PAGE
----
Quantum properties usually show up only at the atomic level. Those properties include the quantization of energies, wavelike dynamics including interference, and an irreducible uncertainty in the simultaneous measurement of position and momentum.
Such properties also occur under special circumstances (e.g., low temperatures) in which a particle is trapped in a potential well by a controlling force.
Observing such properties in phenomena governed by the electromagnetic or the weak and strong nuclear forces is common.
But the strength of gravity, many orders of magnitude weaker than the other forces, has not been strong enough to enforce the kind of confinement needed to make quantum reality manifest.
Such an effect has now been seen for the first time: An experiment with ultracold neutrons shows that their vertical motion in Earth's gravitational field comes in discrete sizes.
Physicists at the Institute Laue-Langevin reactor in Grenoble, France, employ a beam of ultracold neutrons. Moving at a pace of 8 m/sec (compared to 300 m/sec for an oxygen molecule at room temperature), the neutrons are sent on a gently parabolic trajectory through a baffle and onto a horizontal plate.
Because the neutrons bounce at such a grazing angle, the plate is essentially a mirror for the neutrons, which are reflected back upwards until gravity saps their ascent; then the neutrons start falling again, eventually to be captured by a detector.
In effect, the neutrons are caught in a vertical potential well: gravity pulls down, while atoms in the surface of the mirror push up.
The researchers report seeing a minimum (quantum) energy of 1.4 picoelectron volts (1.4 x 10^-12 eV), which corresponds to a vertical velocity of 1.7 cm/sec. A comparison of this energy level to the minimum energy for an electron trapped inside a hydrogen atom, -13.6 eV, demonstrates why this kind of detection has not been made before.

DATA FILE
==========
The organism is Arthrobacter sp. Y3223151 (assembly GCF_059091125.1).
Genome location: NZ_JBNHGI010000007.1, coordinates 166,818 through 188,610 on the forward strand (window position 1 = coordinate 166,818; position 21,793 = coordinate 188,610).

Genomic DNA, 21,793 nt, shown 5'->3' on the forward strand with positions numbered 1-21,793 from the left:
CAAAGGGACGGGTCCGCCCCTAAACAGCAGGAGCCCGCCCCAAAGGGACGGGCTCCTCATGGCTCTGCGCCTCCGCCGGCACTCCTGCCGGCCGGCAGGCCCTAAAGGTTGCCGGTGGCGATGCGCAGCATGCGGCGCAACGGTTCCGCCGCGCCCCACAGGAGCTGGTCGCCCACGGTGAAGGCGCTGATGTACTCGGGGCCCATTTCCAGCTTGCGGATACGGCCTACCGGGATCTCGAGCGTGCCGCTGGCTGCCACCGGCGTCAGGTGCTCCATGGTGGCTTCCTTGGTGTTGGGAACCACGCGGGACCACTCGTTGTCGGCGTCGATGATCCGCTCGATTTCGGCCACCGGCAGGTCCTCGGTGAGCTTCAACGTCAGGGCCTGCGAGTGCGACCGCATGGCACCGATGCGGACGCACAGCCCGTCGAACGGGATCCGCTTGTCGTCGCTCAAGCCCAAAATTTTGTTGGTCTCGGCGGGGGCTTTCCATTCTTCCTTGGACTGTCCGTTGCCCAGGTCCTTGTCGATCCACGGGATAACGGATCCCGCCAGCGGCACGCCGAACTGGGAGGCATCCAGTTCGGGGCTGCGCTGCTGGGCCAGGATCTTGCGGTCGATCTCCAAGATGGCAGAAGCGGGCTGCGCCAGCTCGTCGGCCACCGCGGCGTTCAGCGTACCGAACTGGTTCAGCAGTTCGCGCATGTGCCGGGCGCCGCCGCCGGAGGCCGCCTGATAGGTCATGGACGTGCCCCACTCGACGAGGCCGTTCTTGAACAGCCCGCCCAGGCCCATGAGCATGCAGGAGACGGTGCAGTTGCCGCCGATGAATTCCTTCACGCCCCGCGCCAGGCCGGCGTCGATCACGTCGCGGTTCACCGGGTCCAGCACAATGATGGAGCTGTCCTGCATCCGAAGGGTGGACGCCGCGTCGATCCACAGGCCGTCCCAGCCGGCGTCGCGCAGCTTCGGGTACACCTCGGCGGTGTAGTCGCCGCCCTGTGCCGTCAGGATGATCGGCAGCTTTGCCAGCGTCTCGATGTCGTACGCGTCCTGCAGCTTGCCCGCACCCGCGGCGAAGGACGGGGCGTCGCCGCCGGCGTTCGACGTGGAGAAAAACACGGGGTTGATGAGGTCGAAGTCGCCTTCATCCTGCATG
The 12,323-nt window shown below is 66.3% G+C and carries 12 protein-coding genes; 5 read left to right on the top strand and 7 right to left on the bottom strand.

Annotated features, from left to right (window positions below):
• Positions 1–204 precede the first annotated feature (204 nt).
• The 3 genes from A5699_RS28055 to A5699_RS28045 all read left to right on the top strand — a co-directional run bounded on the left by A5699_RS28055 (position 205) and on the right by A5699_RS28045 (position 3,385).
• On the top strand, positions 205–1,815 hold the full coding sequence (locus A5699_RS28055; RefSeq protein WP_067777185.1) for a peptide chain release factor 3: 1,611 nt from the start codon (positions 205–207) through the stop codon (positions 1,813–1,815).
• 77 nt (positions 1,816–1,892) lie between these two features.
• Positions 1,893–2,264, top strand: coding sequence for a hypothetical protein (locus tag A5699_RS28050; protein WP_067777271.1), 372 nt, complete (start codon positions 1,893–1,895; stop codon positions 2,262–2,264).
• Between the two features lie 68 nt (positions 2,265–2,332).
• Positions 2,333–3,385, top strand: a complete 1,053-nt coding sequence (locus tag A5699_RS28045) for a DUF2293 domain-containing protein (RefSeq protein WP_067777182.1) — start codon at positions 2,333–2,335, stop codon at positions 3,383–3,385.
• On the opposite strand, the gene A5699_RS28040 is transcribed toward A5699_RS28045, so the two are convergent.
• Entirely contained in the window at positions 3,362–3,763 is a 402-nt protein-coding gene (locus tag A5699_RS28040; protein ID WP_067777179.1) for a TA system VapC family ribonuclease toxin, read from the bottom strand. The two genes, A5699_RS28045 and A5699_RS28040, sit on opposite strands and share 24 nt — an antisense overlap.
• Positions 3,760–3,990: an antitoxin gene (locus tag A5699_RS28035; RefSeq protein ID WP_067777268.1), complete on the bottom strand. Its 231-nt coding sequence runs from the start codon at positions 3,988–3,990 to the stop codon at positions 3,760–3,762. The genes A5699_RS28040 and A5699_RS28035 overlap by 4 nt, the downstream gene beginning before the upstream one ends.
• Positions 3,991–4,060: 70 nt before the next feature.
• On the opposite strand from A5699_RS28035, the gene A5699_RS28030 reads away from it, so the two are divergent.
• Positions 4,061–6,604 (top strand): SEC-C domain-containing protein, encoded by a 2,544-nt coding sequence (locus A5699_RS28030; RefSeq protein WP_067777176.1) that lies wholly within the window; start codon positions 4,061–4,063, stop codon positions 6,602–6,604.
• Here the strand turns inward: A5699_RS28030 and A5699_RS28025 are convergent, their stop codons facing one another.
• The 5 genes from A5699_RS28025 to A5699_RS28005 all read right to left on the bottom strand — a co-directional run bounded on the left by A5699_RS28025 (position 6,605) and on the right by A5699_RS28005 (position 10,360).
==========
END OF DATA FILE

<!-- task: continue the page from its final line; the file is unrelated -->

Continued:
The experiment also provides preliminary evidence for higher quantized motion states. In the horizontal direction, there is no confinement and therefore no quantum effect.
(Neutron-interferometry experiments, in which neutron waves are split apart, moved around separate paths and then brought back together to produce an interference pattern, have been influenced by gravity, but these neutron waves were not quantum states owing to the gravitational field. By contrast, the Laue-Langevin experiment is the first to observe quantum states of matter [neutrons] in Earth's gravitational field.)
The next step is to use a more intense beam and an enclosure mirrored on all sides (the energy resolution improves the longer the neutrons spend in the device).
An energy resolution as sharp as 10^-18 eV is expected, which would allow one to test such basic propositions as the equivalence principle, according to which the neutron's gravitational mass (as measured by its free fall in gravity) is the same as its inertial mass (as prescribed by Newton's second law, F=ma, where F is a generic force and a is the acceleration imparted).
(Reference: Nesvizhevsky et al., Nature, 17 Jan 2002.)
(Editor's Note: This article, with some editing, draws upon PHYSICS NEWS UPDATE, the American Institute of Physics Bulletin of Physics News Number 573, January 16, 2002, by Phillip F. Schewe, Ben Stein, and James Riordon.)